UTW rewrites fixed

I was playing around tonight and realized some of my rewrites for Ultimate Tag Warrior 3.1 were broken. Mainly, the pagination. After a while, BigJibby was able to figure it out and here’s what he came up with…

RewriteRule ^tags/(.+)/feed/(feed|rdf|rss|rss2|atom)/?$ /index.php?tag=$1&feed=$2 [QSA,L]
RewriteRule ^tags/(.+)/(feed|rdf|rss|rss2|atom)/?$ /index.php?tag=$1&feed=$2 [QSA,L]
RewriteRule ^tags/(.+)/page/([0-9]{1,})/?$ /index.php?tag=$1&paged=$2 [QSA,L]
RewriteRule ^tags/([^/]+)$ /index.php?tag=$1 [QSA,L]

If they stop working for you, or you can’t seem to get ones posted to the UTW forums to work, try these and maybe you’ll get lucky.

Strange Call

I woke up this morning to my work cell buzzing to tell me I missed a call at some point last night. I flipped my phone open to check the log and it stated:

Private Caller
1/1/00 12:00AM

I’m not sure if theres some strange blocking mechanism that messes with the call log or what. No voicemail or anything. Weird

eBay and Microsoft

Just a word of caution, if you plan on selling anything Microsoft branded on eBay, even if you follow the terms of service for the product, Microsoft is likely to remove it. The latest set of auctions I put up were unbranded OEM cds. I read the terms, and it just had to be issued with the standard piece of non-periphial hardware. Done. Clearly stated in the auction.

From Microsoft’s about me page on eBay:

Some OEM software, called Delivery Service Provider (“DSP”), is licensed for distribution by smaller makers of computer systems, and can be distinguished by the presence of the letter “D” or the phrase “OEM Product” on the Certificate of Authenticity. The distribution of this software is governed by the OEM System Builder Agreement attached to the outside of the multi-unit OEM System Builder Pack in which the software is distributed. DSP/OEM operating systems are licensed for distribution with non-peripheral PC hardware or with fully assembled computer systems; DSP/OEM applications and server software are licensed only for distribution with fully assembled computers. All DSP/OEM software becomes essentially “married” to the computer on which it is first installed, and can be redistributed only with the complete original computer system. Visit Microsoft’s OEM System Builder website for more information.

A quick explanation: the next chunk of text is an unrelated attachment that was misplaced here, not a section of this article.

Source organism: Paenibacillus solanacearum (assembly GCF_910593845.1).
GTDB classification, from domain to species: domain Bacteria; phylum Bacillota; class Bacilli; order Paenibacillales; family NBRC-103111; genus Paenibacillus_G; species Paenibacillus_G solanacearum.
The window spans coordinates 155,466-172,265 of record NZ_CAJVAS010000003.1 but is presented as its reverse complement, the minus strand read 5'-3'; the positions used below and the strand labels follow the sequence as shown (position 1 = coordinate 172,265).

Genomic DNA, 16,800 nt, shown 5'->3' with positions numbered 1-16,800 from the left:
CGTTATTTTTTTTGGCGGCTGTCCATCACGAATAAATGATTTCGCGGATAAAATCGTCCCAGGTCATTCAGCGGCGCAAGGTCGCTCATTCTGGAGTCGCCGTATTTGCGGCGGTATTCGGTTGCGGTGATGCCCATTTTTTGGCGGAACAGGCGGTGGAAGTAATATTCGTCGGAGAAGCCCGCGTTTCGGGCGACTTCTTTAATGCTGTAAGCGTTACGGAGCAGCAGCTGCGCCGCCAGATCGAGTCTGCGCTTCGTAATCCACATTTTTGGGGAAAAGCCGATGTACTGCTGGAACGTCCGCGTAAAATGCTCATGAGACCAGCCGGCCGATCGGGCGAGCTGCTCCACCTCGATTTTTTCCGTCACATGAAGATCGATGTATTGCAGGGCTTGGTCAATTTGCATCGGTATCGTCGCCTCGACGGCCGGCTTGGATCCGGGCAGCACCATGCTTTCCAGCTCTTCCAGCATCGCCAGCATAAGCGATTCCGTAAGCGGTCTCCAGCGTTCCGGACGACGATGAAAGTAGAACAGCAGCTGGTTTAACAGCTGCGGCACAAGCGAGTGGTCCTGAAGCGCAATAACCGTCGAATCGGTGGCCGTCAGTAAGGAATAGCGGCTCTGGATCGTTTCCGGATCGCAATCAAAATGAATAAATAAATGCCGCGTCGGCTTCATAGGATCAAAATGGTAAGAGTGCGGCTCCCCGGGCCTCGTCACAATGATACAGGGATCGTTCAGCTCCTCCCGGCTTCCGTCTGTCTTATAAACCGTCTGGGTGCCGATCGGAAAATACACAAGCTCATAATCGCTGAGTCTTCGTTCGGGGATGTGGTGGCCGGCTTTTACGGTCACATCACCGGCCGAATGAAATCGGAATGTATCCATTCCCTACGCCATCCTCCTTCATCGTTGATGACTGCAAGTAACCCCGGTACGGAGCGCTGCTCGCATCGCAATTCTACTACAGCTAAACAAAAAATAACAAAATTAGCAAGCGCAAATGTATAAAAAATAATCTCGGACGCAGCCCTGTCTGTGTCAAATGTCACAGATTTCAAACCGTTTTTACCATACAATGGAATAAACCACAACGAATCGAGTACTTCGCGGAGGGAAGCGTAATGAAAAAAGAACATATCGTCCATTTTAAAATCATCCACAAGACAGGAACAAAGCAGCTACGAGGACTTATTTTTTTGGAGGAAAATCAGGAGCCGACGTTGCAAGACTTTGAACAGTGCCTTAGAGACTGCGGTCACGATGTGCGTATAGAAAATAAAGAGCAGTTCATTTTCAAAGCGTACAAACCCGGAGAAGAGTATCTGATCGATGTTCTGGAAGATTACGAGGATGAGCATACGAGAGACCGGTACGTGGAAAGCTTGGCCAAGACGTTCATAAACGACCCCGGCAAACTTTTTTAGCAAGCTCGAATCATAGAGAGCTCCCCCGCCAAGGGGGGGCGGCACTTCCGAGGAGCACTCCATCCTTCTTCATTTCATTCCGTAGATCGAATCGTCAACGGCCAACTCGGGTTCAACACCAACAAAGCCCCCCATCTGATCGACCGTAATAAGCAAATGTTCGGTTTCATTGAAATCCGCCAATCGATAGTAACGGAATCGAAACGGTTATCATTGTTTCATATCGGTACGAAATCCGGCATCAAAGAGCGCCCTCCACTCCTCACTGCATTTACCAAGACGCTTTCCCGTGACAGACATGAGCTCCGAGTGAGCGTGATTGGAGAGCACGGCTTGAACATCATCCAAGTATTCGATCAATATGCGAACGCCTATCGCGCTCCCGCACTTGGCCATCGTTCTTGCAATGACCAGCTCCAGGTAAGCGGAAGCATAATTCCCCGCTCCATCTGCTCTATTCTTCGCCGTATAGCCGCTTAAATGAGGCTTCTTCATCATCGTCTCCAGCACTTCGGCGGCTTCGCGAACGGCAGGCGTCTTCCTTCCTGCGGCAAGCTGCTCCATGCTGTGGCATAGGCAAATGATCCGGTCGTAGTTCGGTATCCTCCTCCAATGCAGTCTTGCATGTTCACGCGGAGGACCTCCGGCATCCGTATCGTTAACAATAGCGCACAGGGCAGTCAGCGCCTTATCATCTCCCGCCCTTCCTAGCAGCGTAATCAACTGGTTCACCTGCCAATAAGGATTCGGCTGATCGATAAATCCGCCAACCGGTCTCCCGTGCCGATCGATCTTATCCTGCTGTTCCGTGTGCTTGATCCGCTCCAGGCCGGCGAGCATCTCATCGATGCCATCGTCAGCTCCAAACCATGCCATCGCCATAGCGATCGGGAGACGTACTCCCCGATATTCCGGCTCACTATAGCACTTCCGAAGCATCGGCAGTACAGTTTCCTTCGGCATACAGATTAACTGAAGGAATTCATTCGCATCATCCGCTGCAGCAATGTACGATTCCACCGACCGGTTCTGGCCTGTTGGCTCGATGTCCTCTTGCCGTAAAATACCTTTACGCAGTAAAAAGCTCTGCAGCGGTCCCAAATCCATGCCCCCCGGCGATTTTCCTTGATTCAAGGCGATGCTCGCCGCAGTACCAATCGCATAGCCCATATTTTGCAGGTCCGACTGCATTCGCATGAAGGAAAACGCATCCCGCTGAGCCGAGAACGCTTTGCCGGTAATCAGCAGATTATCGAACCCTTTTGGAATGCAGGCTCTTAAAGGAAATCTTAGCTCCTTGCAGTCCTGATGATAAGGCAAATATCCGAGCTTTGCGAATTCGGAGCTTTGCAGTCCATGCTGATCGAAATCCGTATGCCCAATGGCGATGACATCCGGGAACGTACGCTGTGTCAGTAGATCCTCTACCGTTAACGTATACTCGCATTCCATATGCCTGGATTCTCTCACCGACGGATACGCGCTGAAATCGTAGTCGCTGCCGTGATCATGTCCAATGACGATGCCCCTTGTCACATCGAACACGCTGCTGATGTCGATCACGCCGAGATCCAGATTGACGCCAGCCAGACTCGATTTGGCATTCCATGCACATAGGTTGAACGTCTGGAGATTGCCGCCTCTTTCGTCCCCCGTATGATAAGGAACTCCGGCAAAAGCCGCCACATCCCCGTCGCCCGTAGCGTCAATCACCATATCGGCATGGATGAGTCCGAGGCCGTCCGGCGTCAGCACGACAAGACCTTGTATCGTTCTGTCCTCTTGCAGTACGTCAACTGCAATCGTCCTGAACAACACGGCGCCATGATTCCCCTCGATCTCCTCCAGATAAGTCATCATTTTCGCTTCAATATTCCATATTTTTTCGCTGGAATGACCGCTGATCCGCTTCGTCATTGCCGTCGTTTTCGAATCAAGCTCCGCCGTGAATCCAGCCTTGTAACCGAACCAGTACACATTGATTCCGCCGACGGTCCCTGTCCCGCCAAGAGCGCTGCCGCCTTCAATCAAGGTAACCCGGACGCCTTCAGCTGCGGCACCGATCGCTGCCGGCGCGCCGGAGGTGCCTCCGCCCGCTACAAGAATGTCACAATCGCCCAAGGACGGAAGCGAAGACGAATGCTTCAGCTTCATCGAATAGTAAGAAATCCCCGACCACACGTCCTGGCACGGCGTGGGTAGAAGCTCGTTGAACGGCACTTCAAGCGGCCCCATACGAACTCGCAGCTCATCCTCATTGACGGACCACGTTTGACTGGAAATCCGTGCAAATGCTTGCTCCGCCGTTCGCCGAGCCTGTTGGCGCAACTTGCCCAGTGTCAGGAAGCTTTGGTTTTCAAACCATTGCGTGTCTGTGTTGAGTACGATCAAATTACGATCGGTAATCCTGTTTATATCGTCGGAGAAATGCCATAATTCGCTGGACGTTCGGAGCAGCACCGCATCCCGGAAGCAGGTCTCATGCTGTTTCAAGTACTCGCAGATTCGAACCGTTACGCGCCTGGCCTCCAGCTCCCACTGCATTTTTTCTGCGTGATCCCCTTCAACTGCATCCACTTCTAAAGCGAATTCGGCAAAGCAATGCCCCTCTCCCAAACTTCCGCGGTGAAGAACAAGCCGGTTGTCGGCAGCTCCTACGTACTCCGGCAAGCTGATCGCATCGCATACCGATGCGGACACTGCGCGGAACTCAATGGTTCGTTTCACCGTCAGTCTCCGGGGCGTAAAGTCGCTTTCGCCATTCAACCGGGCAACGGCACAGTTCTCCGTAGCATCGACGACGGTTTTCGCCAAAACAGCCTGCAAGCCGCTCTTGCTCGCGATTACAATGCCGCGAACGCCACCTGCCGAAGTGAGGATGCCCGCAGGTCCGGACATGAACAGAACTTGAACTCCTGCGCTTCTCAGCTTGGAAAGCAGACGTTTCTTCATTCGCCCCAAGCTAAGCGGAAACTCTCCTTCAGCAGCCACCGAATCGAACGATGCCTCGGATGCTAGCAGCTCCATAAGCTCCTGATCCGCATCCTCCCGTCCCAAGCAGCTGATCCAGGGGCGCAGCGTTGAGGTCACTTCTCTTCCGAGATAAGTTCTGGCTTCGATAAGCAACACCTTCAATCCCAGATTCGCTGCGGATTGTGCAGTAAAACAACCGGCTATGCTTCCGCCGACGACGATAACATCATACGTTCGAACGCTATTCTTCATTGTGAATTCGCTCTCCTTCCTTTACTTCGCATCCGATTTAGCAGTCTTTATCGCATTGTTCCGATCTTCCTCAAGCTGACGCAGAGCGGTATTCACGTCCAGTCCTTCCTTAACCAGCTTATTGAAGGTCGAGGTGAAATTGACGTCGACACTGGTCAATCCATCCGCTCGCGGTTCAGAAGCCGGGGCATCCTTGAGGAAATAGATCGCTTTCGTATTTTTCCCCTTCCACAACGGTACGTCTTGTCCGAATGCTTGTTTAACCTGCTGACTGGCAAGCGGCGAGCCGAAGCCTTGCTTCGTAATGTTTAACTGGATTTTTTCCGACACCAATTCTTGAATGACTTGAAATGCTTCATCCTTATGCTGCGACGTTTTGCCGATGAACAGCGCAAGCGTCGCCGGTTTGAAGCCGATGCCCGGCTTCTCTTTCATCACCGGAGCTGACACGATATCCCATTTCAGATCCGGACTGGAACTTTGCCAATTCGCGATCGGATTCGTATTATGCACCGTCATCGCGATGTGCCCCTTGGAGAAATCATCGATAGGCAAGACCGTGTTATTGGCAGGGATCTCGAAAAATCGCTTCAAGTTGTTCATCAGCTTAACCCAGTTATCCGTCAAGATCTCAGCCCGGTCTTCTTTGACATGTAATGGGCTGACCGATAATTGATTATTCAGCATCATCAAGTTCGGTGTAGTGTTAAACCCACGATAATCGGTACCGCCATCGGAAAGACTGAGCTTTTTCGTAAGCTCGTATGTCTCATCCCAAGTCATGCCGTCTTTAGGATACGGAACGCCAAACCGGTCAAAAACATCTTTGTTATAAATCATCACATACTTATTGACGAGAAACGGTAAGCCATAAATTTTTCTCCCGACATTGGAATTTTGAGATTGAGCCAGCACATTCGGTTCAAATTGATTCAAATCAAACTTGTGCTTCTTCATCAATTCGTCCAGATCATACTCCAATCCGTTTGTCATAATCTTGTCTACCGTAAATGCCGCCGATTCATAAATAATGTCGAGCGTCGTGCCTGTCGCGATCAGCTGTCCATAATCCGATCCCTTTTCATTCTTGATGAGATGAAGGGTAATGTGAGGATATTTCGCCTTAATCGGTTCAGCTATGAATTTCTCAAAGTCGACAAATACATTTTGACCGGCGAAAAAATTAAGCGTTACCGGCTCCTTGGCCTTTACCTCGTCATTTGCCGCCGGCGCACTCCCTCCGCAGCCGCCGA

Two days later I get an automated email from eBay’s Vero program telling me that Microsoft had ordered the auctions down. Lucky for me, they were too late. The auctions had been won within 12-36 hours (I used buy it now) and about a day before they found it and had papers filed.

There is no reasoning with them. They send you a link to contact them, but never results in you winning. This is not the first time I’ve had auctions taken down because of them, and the same goes for a bunch of other people. Normally when it happens, I’ll flip the auction to buy it now and re-list it. This time I had sold the items, gotten paid, shipped them and begun the transfer of funds to my bank account. The only thing I can’t do is give and receive feedback for those three auctions.

It just comes down to another large company abusing the system (yes, much like the RIAA).

Vonage IPO and Slashdot boneheads

I was just reading the news on Slashdot regarding the Vonage IPO and offering commonstock at IPO pricing to customers. Myself, and everyone else I know on Vonage got an email on Monday about this.

I laughed my ass off though at all the boneheads on Slashdot commenting that its a phishing scam. The email came directly from Vonage, the domain is owned by Vonage, and if you call Vonage they will tell you its real… not to mention the press release on their site. What makes it worse is the second thread started after the first guy realized it was legit and said he looked like an ass for opening his mouth. Believe it or not, skeptics still exist and I’m sure if I check back later, some other idiot will have posted they think its a scam.